Hi everyone! Recently, I got the chance to work with Paula Stokes, author of the fabulous THE ART OF LAINEY–which is being released on May 20, 2014. She was nice enough to do a great guest post about the characters and their names behind THE ART OF LAINEY. Check out the book below!
Paula Stokes: The Art of Naming Characters and Learning About Them
Hi! Paula Stokes here, author of THE ART OF LAINEY. Eli invited me to the blog to talk about names—specifically, how I go about naming characters. This is actually something no one has ever asked me before, so I am going to share with one of my biggest secrets:
Most of my characters name themselves.
Seriously! I didn’t pick Lainey from a list or a song or another book (though I do love Laini Taylor’s books—who doesn’t?) I just envisioned a character and she told me her name was Lainey. I didn’t consciously think about her looks either. She entered my head with freckles and strawberry blonde hair. I knew she played soccer and was tall and had muscles, and that she compensated for what she perceived as a lack of natural femininity by wearing lots of makeup and super-girly clothes. Don’t judge her yet, okay? She figures out what matters throughout her story.
As the story unfolded, I learned more about her name—that Lainey was a derivative of Elaine and that Lainey had adopted it in high school because she thought it sounded more fun. I realized her real name was Glinda and that Elaine was a middle name, but that Lainey never told anyone that because she found it humiliating that her mom named her after the good witch from The Wizard of Oz. I know all of this because Lainey told me, and if that sounds vaguely schizophrenic, well, I think this is how things happen for most writers.
So that what about the exceptions, the characters who don’t tell me their names. Like every girl who doesn’t like her real name very much, I have a list of names I’d rather have. Some of these are Sydney, Simone, Yvette, Piper, Fiona (*cough*), Parvati, Trinity, and a few others I am jealously hoarding because I plan on using them in future books. I will occasionally assign one of my favorite names to a character only if:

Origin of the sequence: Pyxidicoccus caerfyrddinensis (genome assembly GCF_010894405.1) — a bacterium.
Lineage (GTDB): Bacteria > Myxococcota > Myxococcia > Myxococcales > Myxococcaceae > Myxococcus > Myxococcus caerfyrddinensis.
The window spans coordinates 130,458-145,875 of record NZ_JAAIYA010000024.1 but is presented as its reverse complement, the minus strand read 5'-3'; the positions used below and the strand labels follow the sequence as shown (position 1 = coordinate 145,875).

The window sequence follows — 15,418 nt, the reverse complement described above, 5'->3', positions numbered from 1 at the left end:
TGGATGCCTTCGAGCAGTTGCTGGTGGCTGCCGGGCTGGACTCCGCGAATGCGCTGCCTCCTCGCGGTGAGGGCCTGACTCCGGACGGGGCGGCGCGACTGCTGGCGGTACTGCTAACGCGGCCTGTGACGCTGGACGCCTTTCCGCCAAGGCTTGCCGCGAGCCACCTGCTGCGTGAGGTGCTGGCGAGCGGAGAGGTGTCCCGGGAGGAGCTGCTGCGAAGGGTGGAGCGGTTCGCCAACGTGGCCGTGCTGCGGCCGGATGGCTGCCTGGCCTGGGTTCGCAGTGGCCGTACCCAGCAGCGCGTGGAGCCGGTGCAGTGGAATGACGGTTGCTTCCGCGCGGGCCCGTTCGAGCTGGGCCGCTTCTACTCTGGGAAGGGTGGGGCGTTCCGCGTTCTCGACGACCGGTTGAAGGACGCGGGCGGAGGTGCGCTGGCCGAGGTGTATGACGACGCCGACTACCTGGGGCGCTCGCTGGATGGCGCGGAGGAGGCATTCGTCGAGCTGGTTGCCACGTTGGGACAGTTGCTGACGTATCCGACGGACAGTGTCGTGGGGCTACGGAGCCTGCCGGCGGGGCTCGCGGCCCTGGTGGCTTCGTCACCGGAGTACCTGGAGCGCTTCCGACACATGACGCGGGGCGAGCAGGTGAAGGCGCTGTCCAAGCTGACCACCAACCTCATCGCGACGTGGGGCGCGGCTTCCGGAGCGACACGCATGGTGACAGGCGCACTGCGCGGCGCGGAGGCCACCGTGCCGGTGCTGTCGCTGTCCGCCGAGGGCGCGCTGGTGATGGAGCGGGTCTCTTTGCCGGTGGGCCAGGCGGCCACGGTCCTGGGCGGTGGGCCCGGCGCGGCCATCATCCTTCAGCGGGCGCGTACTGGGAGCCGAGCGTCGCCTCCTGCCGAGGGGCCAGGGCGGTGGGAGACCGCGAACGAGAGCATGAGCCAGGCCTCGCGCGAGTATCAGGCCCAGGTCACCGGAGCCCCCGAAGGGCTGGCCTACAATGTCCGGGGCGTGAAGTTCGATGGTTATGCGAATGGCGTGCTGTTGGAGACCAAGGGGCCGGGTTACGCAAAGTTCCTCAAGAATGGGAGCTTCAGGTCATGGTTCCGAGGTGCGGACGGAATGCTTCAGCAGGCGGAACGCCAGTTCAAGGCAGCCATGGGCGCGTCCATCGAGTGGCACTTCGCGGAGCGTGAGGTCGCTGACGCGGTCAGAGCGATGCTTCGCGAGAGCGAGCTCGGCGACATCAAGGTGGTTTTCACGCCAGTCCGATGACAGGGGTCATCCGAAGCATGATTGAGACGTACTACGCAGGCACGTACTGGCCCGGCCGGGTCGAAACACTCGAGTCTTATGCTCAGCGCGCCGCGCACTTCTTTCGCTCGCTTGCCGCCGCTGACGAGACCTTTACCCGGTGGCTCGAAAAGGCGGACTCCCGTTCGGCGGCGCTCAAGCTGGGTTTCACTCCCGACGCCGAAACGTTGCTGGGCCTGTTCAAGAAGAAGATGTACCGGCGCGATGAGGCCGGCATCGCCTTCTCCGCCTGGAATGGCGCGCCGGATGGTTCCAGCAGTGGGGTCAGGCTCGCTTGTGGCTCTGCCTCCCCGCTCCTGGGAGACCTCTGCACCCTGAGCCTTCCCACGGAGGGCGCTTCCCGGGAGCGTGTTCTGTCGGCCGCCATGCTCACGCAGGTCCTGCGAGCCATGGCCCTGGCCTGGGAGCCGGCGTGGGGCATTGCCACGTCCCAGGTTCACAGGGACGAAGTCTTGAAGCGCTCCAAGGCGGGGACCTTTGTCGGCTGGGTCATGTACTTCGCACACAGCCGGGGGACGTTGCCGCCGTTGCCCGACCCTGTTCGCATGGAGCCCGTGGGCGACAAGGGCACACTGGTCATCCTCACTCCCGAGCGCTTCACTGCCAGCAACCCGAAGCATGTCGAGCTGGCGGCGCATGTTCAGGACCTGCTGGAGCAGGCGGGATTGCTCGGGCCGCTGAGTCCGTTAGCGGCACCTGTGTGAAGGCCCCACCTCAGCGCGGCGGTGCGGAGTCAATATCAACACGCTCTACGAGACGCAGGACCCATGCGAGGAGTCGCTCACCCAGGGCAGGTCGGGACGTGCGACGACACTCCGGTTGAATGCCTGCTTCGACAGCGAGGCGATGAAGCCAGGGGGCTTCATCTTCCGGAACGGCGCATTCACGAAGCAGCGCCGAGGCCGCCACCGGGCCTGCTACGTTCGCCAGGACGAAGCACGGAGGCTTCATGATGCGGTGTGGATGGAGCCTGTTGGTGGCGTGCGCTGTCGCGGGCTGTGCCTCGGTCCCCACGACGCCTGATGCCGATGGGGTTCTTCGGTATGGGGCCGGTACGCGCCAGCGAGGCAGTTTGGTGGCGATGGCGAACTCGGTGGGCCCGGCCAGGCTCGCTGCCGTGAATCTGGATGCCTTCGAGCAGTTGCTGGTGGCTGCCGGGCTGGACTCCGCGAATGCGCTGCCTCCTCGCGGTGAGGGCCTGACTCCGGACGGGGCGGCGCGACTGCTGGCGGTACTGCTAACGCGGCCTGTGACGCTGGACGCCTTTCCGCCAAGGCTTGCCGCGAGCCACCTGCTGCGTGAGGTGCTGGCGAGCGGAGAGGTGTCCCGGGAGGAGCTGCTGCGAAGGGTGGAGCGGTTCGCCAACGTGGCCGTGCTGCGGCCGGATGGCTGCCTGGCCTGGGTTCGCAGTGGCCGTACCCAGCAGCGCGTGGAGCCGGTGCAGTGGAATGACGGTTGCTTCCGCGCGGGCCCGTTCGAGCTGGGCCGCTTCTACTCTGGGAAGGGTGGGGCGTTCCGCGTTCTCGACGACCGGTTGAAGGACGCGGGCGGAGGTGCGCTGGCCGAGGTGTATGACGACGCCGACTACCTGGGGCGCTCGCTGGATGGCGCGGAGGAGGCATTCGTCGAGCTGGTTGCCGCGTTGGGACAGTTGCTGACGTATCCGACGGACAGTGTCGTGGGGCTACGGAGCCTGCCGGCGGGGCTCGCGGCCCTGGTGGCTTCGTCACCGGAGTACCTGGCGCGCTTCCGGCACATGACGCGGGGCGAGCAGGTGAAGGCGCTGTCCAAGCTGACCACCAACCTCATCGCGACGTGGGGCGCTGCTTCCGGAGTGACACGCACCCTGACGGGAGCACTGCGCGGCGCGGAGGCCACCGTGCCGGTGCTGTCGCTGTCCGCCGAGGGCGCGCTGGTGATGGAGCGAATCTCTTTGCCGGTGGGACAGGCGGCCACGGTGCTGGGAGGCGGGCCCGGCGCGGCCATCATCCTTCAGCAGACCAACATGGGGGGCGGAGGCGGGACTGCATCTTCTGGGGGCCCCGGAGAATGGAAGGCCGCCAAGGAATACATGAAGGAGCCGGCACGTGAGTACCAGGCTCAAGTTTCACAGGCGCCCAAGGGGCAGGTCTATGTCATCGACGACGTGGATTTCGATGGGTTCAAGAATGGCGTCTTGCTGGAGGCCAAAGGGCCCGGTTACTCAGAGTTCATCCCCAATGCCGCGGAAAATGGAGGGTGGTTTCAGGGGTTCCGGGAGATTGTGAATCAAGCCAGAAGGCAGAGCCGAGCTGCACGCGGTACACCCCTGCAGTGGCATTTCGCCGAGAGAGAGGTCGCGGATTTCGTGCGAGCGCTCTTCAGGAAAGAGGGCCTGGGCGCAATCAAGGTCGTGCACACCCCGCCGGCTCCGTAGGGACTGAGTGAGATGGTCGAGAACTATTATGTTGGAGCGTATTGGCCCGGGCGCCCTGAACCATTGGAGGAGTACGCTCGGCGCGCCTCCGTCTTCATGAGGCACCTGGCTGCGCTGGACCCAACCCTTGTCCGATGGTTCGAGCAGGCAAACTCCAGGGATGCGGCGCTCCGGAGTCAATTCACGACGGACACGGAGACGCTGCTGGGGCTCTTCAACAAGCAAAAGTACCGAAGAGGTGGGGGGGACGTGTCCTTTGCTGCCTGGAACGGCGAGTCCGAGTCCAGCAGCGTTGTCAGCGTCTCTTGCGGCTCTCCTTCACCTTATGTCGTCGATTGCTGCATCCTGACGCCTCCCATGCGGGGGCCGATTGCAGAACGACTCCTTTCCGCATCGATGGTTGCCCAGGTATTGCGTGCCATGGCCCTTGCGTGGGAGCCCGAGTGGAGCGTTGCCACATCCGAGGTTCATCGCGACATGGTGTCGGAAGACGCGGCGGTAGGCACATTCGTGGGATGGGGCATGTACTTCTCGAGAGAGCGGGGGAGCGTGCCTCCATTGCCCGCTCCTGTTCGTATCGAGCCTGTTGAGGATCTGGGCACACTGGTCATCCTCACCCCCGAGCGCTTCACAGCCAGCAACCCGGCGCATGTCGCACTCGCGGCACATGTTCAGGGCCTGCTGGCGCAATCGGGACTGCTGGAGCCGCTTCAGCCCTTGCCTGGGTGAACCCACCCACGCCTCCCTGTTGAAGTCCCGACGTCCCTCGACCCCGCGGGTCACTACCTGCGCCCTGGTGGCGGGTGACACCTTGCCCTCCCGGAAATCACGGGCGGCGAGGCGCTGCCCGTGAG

1. It fits the character and the book.
2. There aren’t 17 other more famous books out using the same name.
There is a character named Trinity in The Art of Lainey. This name works perfectly because Trinity is one of my favorite characters, and therefore deserves the name of one of my most beloved fictional heroines. Also, the book comes out in 2014 and Trinity is 14 years old. Which means if her mom saw The Matrix back in 1999 or 2000 and liked it as much as I did, this is perfect timing for her to name her daughter Trinity. There is a character named Parvati in Liars, Inc. She is half-Indian and Parvati is one of my favorite Indian names. I don’t know the actual meaning, but to me that name says “beautiful and fierce” and this fits my character.
There are also a few instances where I will force a name change.
1. If I inadvertently make two or more names that sound similar. The Art of Lainey had a Micah and a Michaela at one point. And then a Ken and a Kendall. Those both went away.
2. If the name or spelling is distracting for no reason. The Art of Lainey had a character named Jayson, who got the Y in his name from a rapper he liked. When I cut the line about the rapper in revisions, I also cut the Y because I figured to have it for no reason might seem grating. Maybe it’s just me, but books full of distracting names or weird spellings sometimes detract from my reading experience. As much as I love The Hunger Games and understand the reasoning behind the author’s naming conventions, Peeta will always sound like a space alien to me.
3. If I negatively homage a friend. Liars, Inc had a character named Crystal who wasn’t very nice and met a not very nice end. But then I met a lovely blogger named Crystal who became my friend, so I changed that name. Obviously if the book was already at the printer, I wouldn’t have been able to do that. Most books have villains who are going to share names with at least a few of your readers, and that’s just life.
What about you? Are you a writer? If so, how do you name your characters? If not, what is your favorite character name of all time?
Thanks so much to Paula Stokes for doing this guest post and I’m really looking forward to her books!